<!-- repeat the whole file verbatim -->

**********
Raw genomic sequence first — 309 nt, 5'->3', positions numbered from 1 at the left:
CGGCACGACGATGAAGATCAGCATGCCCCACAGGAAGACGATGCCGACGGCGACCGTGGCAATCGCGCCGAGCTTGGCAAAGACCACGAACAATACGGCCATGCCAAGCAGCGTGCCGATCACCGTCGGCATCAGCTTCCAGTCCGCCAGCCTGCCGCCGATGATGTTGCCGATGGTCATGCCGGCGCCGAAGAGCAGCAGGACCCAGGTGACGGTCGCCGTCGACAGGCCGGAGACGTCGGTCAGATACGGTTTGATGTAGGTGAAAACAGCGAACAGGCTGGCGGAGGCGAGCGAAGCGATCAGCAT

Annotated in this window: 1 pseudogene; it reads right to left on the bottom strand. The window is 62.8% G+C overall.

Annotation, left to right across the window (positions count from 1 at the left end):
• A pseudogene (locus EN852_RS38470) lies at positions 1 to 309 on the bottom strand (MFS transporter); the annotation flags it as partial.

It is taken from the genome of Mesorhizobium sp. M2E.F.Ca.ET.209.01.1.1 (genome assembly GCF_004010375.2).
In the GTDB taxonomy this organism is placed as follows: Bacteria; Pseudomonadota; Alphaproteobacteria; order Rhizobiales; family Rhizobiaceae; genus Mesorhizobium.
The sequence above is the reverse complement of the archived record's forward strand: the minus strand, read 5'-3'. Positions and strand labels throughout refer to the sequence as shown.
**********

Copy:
Raw genomic sequence first — 309 nt, 5'->3', positions numbered from 1 at the left:
CGGCACGACGATGAAGATCAGCATGCCCCACAGGAAGACGATGCCGACGGCGACCGTGGCAATCGCGCCGAGCTTGGCAAAGACCACGAACAATACGGCCATGCCAAGCAGCGTGCCGATCACCGTCGGCATCAGCTTCCAGTCCGCCAGCCTGCCGCCGATGATGTTGCCGATGGTCATGCCGGCGCCGAAGAGCAGCAGGACCCAGGTGACGGTCGCCGTCGACAGGCCGGAGACGTCGGTCAGATACGGTTTGATGTAGGTGAAAACAGCGAACAGGCTGGCGGAGGCGAGCGAAGCGATCAGCAT

Annotated in this window: 1 pseudogene; it reads right to left on the bottom strand. The window is 62.8% G+C overall.

Annotation, left to right across the window (positions count from 1 at the left end):
• A pseudogene (locus EN852_RS38470) lies at positions 1 to 309 on the bottom strand (MFS transporter); the annotation flags it as partial.

It is taken from the genome of Mesorhizobium sp. M2E.F.Ca.ET.209.01.1.1 (genome assembly GCF_004010375.2).
In the GTDB taxonomy this organism is placed as follows: Bacteria; Pseudomonadota; Alphaproteobacteria; order Rhizobiales; family Rhizobiaceae; genus Mesorhizobium.
The sequence above is the reverse complement of the archived record's forward strand: the minus strand, read 5'-3'. Positions and strand labels throughout refer to the sequence as shown.